By John Lauritsen

MINNEAPOLIS (WCCO) — Parents will go to great lengths to watch their kids play sports. In this case, John and Tania Turnbull traveled nearly 10,000 miles to watch their son Jack play for Ridgewater College in Willmar.

“I always wanted to come and play college sports. We have nothing like this back home,” Jack Turnbull said.

Home for the Turnbull family is in Adelaide, South Australia. After coaches at Ridgewater saw his online basketball video, they brought him to Willmar, where he’s experienced both a culture and climate shock.

“Everyone says it’s negative 20 (degrees). You’re like, ‘Yeah right.’ You get here and your nose is freezing, your ears are freezing. I wasn’t prepared at all. People had to give me a hat and gloves,” he said.

It’s summertime in Australia right now. So the temperature swing this time of year between South Australia and Willmar, Minnesota can be as much 100 degrees at times.

Jack’s had a couple months to get used to winter. But for his parents, who came to watch him play for a couple weeks, going from a heat wave to a deep freeze has been a challenge.

“It’s bloody freezing,” John Turnbull said.

“We don’t have snow. We don’t get even to zero. To get to minuses, like he said, it’s bloody freezing here,” said Jack’s mom Tania.

Bloody freezing, but bloody worth it.

The Turnbulls have been able to travel across Minnesota and watch Jack play a series of games.

On Wednesday night against Riverland Community College in Austin, he put on a clinic. Jack hit his first nine three-point attempts, and had 27 points in the first 12 minutes.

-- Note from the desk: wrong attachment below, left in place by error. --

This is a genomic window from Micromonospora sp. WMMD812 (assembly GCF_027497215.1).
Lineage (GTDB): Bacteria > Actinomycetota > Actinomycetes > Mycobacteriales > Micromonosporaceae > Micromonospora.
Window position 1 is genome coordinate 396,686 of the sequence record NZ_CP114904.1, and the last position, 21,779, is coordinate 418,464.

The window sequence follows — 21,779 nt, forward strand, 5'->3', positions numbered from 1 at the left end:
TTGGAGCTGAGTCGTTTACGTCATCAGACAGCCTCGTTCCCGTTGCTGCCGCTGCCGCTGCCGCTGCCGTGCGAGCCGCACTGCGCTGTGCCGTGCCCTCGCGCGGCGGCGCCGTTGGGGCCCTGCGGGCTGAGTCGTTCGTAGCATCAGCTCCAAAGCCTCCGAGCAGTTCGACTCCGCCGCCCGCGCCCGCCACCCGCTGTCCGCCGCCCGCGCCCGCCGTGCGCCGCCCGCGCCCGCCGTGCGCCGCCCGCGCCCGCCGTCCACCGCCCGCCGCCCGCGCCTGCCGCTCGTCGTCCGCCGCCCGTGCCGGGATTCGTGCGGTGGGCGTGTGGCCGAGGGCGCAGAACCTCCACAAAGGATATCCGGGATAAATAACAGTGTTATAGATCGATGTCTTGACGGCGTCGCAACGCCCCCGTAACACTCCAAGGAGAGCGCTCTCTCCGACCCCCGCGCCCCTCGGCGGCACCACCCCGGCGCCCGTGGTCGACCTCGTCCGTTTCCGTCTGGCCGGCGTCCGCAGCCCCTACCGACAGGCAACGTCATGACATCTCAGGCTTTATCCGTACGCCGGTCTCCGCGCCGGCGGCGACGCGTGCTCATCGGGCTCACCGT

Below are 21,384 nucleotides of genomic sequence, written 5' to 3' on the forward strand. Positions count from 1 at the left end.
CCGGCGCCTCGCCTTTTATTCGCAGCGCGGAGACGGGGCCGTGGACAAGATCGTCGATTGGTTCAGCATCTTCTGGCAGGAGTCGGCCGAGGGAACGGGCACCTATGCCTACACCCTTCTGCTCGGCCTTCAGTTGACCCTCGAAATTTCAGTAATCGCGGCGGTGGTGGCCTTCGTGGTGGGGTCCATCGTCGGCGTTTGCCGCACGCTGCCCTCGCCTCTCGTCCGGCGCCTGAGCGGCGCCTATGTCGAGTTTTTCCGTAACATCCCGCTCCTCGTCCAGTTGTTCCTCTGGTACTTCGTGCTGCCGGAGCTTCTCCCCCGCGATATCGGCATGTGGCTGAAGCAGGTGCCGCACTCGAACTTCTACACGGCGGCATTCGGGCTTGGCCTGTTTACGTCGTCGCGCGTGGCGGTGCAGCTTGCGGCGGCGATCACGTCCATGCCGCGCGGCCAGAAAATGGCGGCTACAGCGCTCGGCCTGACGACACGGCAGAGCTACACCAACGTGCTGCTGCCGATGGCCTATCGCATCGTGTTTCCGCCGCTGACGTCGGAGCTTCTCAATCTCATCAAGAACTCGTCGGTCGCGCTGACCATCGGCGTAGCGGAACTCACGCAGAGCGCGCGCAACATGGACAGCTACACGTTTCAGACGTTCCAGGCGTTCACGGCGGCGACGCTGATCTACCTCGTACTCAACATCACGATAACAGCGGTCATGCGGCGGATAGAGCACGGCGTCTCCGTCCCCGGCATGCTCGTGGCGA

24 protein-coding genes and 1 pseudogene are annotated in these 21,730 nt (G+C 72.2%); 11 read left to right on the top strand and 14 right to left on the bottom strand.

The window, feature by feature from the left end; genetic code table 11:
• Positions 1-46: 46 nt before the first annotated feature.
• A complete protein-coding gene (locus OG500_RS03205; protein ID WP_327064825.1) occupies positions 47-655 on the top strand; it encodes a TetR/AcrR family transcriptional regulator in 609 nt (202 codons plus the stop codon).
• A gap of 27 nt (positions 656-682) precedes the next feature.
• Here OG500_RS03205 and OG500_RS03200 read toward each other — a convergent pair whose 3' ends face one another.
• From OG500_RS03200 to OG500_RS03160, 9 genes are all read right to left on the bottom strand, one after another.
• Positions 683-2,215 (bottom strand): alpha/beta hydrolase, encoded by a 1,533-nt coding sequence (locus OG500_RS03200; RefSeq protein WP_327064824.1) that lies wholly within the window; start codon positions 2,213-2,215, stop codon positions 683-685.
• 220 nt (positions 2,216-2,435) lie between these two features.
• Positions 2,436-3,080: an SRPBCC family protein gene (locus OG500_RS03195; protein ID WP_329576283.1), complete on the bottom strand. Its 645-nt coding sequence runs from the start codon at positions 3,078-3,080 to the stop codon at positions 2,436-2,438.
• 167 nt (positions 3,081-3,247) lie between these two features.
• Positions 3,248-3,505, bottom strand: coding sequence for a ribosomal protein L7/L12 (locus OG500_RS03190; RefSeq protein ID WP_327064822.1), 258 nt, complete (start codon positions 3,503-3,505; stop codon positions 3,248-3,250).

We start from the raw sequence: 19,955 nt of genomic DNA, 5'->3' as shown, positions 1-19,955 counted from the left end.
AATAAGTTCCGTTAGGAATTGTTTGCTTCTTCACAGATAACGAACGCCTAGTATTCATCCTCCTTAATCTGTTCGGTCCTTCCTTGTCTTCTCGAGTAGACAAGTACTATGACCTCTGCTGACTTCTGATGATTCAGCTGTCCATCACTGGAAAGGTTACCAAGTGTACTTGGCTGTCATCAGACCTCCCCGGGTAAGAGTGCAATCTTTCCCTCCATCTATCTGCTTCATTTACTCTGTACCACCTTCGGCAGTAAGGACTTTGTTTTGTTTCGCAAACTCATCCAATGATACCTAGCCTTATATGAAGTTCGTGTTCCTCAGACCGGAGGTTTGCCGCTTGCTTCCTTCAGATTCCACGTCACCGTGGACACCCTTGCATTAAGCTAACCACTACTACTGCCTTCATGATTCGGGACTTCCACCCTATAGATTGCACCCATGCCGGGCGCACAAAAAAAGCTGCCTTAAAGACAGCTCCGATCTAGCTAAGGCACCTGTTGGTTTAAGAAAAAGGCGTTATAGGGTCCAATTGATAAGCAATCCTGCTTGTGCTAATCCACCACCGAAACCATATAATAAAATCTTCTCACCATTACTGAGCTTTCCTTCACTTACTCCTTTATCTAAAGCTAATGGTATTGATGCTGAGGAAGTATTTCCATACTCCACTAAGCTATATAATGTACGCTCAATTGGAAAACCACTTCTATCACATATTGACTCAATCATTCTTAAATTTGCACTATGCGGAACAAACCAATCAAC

“I’m not really an athletic guy so I rely on my shooting,” Jack Turnbull said.

It’s worked out pretty well for him and his teammates, though there’s the occasional “Crocodile Dundee” joke and his accent doesn’t go unnoticed.

“There are some imitators. The old ‘cheers, mate’ saying and they try and imitate me a lot,” he said.

But Jack Turnbull wouldn’t change his Northern Exposure for anything. He’s hoping to transfer to a four-year school in Minnesota when his time at Ridgewater is done.

“The people here are really nice. At first I was thinking about going south, but after a short time I think I might hang around Minnesota,” he said.

Jack Turnbull’s parents said that “Minnesota Nice” is a real thing, and despite the cold, they have definitely enjoyed being here.

Jack Turnbull is hoping to get a degree in education and teach back home in Australia after he graduates.

John Lauritsen